● 39% of people age 18-34 are inclined to buy a product advertised as made in America.

● 60% of people 35-44 are likely to be motivated by a “Made in America” claim.

● 68% of people 45-54 are motivated by the “Buy American” appeal.

● 74% of those 55 and older are likely to buy American.

Of course a “Buy American” appeal can be tricky. Consumer preconceptions can be difficult to change, and mere facts are seldom enough to do the job.

U.S. News reports that the Toyota Camry has more American content that the Ford F-150 pickup. But we suspect most good ol’ boys would call the Ford “Detroit iron” and the Toyota a “rice burner.”

According to USA Today, 16% of the country’s beef comes from outside the country, primarily as trimmings to be ground into fast-food hamburger patties. But most folks think that the Big Mac is as American as apple pie. (And apples are increasingly likely to come from China.)

Smart marketers whose products look American but are, in fact, imported can reinforce the home-grown perception with ads and commercials featuring tow-headed kids with baseball mitts playing catch in Norman Rockwell-esque back yards.

The Asian-headquartered automobile manufacturers could do a much better job of communicating their American content. (While being careful not to taint themselves with the low-quality perception associated with American-manufactured cars.)

4. Cutting the frills. If you market cook-at-home food, you’re in luck. Clothing, not so much. Booze or butts, and you’re in trouble.

● 55% now have more meals at home.

● Clothing purchases were down 12% in June, 9% in July and 6.6% in August.

● 28% of all adults have cut cigarette and alcohol purchases.

The recession spawned a wave of frill-cutting. Luxury car sales were off 21% last year, three points worse that the 18% decline in total car and light truck sales. The average size of the few new homes constructed in 2009 shrank 11.2%.

Ben Klein of Leo Burnett says “We’re seeing a shift from a trade-up culture to a trade-off culture.” He envisions a marketplace in which “…a product’s bundle of tangible and intangible attributes [must] reach an optimum balance with price.”

The demographic most impacted by the recession has been the Boomers, previously the free-spending engine of the consumer economy. Their investment accounts have been savaged just as the oldest among them are reaching the end of their working years.

Eric Almquist, of Bain & Co., has observed: “The current Boomer mindset revolves around a nearly universal question: ‘Can I live off my savings and Social Security for the rest of my life?’ This leads to greater risk aversion, obsessive price shopping and an urge to preserve fiscal equilibrium.”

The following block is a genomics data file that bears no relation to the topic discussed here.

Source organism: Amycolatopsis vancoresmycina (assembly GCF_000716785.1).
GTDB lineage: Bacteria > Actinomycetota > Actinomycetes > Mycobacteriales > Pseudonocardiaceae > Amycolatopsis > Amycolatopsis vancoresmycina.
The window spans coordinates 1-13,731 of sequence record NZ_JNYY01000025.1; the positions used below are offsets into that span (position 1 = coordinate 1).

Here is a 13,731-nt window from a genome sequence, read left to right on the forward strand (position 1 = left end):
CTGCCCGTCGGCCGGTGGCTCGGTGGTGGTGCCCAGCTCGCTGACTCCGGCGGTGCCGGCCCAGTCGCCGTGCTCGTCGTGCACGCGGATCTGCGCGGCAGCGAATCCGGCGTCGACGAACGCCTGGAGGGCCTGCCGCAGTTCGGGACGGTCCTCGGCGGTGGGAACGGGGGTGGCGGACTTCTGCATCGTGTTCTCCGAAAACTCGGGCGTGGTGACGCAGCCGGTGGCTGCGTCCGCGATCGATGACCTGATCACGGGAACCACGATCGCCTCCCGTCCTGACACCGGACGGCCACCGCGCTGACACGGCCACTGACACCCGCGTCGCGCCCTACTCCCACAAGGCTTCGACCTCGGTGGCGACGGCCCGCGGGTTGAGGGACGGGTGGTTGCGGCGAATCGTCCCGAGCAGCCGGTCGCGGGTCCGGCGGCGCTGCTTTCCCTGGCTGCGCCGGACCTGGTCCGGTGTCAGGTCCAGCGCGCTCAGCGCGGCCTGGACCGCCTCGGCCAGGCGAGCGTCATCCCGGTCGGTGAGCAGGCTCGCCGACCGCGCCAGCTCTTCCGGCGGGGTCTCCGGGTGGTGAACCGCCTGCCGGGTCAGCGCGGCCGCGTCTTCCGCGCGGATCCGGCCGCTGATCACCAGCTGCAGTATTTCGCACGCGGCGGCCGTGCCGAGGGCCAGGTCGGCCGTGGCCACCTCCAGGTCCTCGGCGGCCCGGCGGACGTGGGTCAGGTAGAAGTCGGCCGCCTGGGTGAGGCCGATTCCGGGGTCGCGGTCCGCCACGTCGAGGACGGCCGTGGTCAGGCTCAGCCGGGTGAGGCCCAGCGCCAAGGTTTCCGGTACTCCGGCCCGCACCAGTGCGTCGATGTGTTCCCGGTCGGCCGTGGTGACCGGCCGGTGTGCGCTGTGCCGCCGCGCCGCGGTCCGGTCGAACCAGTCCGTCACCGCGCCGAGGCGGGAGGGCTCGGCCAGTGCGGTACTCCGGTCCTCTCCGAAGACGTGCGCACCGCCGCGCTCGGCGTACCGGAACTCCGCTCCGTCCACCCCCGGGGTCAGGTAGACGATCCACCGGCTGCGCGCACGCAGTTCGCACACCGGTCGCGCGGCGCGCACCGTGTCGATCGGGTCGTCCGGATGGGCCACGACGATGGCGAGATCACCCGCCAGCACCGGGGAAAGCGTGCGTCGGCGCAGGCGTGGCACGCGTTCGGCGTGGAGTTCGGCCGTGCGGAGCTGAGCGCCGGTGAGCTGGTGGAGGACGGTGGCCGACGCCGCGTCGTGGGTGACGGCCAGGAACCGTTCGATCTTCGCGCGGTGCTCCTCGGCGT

Core values will be increasingly important in brand marketing in the near future. As will product quality, functionality and durability. Flash may not be hot for quite a while. Good news for Toyota. Bad news for Maserati.

5. Going green. The recession slowed – but didn’t stop – the consumer migration toward green/sustainable products and services. Part of the accelerating shift toward environmentally-compatible consumerism is demographic. As noted in an earlier article, Boomers and members of The Silent Generation are the greenest consumers. And these two groups are by far the biggest factor in consumer spending.

In a recent MediaPost “Engage: Boomers” article, David Wolfe, author of Ageless Marketing, noted, “For most, the onset of midlife is accompanied by an ebbing of narcissism and materialistic appetites because the social and vocational aspirations have typically become trimmed. Now, people begin talking about simplifying their lives and putting their lives into balance.”

The same publisher’s “Marketing: Green” blog quotes a UBS survey which found that 66% of respondents reported buying more green/fair trade products over the past year.

As noted in our previous article, “Green vs. Greenbacks,” price remains an inhibiting factor in increased eco-friendly sales. The USB study found that 44% of respondents cited higher cost as a factor in not buying green products.

But as cost comes down – or, as in the case of compact fluorescents or hybrid cars, when long-term economic benefits justify the initial expenditure – green products will become ever more powerful in the marketplace. Manufacturers will certainly be eager to help the 77% of consumers who self-identify as green find affordable and functional green products.

Have other thoughts about motivating post-recession era consumers? Please share them in our comments section. We welcome disagreement, amplification and corrections.

To find out more about marketing in the present economic environment – or in the very different environment that's about to begin – call BrainPosse at 865-330-0055 or click here.